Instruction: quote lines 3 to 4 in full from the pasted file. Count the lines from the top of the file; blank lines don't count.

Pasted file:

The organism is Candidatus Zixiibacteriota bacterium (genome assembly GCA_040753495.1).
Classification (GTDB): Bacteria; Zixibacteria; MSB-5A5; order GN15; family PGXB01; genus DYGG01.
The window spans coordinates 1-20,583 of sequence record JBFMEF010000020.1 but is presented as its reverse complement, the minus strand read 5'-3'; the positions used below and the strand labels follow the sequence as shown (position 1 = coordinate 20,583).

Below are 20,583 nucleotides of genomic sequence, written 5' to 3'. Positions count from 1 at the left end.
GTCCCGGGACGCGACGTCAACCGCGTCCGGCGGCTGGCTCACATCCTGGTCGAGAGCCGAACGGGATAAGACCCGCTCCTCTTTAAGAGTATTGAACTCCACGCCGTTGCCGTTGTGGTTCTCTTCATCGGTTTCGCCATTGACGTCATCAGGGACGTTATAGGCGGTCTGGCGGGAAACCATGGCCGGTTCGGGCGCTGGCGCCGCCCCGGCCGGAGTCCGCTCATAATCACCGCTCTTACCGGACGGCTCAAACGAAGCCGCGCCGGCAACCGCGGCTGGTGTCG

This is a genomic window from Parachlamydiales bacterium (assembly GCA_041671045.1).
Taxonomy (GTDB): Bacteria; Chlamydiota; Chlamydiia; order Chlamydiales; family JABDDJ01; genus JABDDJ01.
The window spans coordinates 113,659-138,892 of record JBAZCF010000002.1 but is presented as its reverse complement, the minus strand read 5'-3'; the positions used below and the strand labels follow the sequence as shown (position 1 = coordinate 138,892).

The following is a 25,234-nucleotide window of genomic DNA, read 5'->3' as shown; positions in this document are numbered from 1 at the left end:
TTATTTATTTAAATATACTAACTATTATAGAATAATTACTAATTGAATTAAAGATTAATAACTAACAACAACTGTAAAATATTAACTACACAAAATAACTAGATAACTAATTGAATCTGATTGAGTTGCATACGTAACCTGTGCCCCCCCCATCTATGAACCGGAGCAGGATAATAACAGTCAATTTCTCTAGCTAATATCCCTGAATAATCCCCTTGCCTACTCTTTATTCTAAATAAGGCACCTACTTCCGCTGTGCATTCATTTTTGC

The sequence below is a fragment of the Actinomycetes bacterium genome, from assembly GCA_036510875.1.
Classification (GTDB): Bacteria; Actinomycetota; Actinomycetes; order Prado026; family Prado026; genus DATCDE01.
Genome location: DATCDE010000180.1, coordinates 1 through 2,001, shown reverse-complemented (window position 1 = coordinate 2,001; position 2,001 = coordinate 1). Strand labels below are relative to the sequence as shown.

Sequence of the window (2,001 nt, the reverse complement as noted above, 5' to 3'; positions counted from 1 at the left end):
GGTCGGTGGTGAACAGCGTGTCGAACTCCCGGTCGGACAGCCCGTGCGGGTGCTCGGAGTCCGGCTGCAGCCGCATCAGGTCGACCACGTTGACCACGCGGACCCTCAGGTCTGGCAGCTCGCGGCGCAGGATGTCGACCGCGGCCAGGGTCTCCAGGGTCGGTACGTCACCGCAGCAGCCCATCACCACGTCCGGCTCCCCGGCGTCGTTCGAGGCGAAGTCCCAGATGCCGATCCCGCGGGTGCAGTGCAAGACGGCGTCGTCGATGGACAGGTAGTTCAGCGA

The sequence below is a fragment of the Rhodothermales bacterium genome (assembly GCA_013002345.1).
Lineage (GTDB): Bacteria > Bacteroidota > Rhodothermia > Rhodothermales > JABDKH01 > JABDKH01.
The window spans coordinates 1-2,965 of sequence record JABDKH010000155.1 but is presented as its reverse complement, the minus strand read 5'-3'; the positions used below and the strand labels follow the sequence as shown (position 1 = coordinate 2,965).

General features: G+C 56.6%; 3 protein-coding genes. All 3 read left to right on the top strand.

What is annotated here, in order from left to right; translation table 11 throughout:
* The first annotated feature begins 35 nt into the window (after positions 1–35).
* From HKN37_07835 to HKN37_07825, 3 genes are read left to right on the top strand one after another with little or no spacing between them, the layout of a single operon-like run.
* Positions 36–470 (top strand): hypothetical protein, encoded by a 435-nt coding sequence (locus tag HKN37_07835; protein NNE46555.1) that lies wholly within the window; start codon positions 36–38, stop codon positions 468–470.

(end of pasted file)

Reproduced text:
The window spans coordinates 1-20,583 of sequence record JBFMEF010000020.1 but is presented as its reverse complement, the minus strand read 5'-3'; the positions used below and the strand labels follow the sequence as shown (position 1 = coordinate 20,583).

Below are 20,583 nucleotides of genomic sequence, written 5' to 3'. Positions count from 1 at the left end.